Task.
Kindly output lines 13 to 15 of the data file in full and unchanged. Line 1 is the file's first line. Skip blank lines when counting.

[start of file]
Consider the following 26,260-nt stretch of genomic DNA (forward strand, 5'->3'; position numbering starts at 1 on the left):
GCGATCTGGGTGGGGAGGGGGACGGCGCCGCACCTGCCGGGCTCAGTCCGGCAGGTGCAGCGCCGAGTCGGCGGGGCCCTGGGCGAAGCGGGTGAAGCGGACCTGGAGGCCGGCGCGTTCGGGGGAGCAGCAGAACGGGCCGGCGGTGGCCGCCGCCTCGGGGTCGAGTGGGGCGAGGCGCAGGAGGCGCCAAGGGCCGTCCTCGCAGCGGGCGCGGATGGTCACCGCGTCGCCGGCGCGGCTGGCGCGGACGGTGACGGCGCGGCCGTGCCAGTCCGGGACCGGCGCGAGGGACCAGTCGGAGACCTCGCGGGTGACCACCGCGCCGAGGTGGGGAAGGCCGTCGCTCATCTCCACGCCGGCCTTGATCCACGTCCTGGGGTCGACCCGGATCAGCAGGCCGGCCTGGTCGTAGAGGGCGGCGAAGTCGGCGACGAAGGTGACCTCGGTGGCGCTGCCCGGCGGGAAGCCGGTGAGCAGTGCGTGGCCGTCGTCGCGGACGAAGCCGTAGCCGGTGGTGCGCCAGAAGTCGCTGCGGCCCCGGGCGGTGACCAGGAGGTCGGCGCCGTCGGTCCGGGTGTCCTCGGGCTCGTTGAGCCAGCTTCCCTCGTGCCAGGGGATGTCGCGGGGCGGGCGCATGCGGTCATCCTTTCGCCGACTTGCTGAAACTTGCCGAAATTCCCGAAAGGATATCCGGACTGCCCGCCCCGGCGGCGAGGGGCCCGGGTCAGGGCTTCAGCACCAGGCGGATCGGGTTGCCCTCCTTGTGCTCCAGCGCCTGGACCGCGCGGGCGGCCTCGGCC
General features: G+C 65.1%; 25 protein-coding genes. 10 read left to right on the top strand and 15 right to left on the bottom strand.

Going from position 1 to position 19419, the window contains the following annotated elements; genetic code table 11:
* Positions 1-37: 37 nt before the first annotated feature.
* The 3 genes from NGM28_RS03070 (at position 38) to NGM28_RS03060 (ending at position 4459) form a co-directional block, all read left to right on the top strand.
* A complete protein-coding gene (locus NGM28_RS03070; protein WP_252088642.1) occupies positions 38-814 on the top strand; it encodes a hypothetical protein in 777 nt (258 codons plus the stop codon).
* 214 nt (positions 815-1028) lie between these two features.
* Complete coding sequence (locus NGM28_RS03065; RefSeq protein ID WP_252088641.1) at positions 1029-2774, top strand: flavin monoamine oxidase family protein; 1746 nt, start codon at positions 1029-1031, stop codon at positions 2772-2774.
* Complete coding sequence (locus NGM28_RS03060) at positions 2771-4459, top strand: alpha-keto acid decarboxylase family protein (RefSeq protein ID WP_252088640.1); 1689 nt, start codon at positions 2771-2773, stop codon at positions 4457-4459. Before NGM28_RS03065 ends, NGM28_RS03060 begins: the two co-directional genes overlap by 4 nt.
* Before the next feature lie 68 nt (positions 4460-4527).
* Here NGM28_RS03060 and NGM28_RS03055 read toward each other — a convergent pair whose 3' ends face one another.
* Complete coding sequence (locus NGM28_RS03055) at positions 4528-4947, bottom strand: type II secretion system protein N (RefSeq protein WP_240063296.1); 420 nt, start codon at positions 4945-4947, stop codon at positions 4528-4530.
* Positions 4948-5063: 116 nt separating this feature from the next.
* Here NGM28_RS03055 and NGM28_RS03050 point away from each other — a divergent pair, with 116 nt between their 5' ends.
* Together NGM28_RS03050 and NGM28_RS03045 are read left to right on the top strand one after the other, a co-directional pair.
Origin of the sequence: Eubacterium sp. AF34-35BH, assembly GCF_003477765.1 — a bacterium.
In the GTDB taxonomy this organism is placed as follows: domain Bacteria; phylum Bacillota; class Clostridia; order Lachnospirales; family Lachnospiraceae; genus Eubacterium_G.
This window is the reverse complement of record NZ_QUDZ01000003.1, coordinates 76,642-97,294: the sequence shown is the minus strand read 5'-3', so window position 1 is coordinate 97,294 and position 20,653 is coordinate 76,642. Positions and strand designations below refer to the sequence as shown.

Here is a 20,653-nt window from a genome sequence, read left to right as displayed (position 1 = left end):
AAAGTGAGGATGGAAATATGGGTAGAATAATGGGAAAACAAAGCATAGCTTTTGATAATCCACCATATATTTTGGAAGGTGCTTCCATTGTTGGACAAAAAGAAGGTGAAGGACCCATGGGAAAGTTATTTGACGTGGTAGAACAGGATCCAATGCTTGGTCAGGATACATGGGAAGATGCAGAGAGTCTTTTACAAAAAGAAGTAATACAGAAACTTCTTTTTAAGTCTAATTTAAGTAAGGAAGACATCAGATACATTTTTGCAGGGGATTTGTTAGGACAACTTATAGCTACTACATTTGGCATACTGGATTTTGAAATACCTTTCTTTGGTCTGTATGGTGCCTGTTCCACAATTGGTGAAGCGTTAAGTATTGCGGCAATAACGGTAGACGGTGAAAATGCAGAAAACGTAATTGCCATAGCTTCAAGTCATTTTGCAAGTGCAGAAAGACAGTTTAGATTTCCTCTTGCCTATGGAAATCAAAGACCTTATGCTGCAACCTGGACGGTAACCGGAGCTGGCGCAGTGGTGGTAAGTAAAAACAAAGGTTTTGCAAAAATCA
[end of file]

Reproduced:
* Complete coding sequence (locus NGM28_RS03055) at positions 4528-4947, bottom strand: type II secretion system protein N (RefSeq protein WP_240063296.1); 420 nt, start codon at positions 4945-4947, stop codon at positions 4528-4530.
* Positions 4948-5063: 116 nt separating this feature from the next.
* Here NGM28_RS03055 and NGM28_RS03050 point away from each other — a divergent pair, with 116 nt between their 5' ends.